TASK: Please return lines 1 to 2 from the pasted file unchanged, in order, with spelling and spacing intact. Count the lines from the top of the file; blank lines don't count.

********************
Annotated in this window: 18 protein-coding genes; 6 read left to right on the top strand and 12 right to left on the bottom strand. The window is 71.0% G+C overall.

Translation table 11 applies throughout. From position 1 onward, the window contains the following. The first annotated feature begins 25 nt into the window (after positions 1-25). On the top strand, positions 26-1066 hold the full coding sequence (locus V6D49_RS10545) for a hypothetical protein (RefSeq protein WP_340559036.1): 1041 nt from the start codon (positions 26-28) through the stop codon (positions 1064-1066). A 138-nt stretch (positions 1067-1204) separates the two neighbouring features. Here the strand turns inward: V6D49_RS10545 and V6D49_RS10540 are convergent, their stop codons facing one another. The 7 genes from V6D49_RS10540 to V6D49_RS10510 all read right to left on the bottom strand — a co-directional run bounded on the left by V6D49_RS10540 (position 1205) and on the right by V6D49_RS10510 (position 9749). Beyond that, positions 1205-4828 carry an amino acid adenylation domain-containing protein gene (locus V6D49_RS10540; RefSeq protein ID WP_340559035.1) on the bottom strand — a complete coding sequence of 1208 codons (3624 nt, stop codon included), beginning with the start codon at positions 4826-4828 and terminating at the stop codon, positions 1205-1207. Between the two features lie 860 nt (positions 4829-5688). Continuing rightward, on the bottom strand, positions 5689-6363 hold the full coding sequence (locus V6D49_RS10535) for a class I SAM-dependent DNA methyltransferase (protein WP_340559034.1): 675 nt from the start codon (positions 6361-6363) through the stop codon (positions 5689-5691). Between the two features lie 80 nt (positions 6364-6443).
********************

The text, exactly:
Annotated in this window: 18 protein-coding genes; 6 read left to right on the top strand and 12 right to left on the bottom strand. The window is 71.0% G+C overall.

Translation table 11 applies throughout. From position 1 onward, the window contains the following. The first annotated feature begins 25 nt into the window (after positions 1-25). On the top strand, positions 26-1066 hold the full coding sequence (locus V6D49_RS10545) for a hypothetical protein (RefSeq protein WP_340559036.1): 1041 nt from the start codon (positions 26-28) through the stop codon (positions 1064-1066). A 138-nt stretch (positions 1067-1204) separates the two neighbouring features. Here the strand turns inward: V6D49_RS10545 and V6D49_RS10540 are convergent, their stop codons facing one another. The 7 genes from V6D49_RS10540 to V6D49_RS10510 all read right to left on the bottom strand — a co-directional run bounded on the left by V6D49_RS10540 (position 1205) and on the right by V6D49_RS10510 (position 9749). Beyond that, positions 1205-4828 carry an amino acid adenylation domain-containing protein gene (locus V6D49_RS10540; RefSeq protein ID WP_340559035.1) on the bottom strand — a complete coding sequence of 1208 codons (3624 nt, stop codon included), beginning with the start codon at positions 4826-4828 and terminating at the stop codon, positions 1205-1207. Between the two features lie 860 nt (positions 4829-5688). Continuing rightward, on the bottom strand, positions 5689-6363 hold the full coding sequence (locus V6D49_RS10535) for a class I SAM-dependent DNA methyltransferase (protein WP_340559034.1): 675 nt from the start codon (positions 6361-6363) through the stop codon (positions 5689-5691). Between the two features lie 80 nt (positions 6364-6443).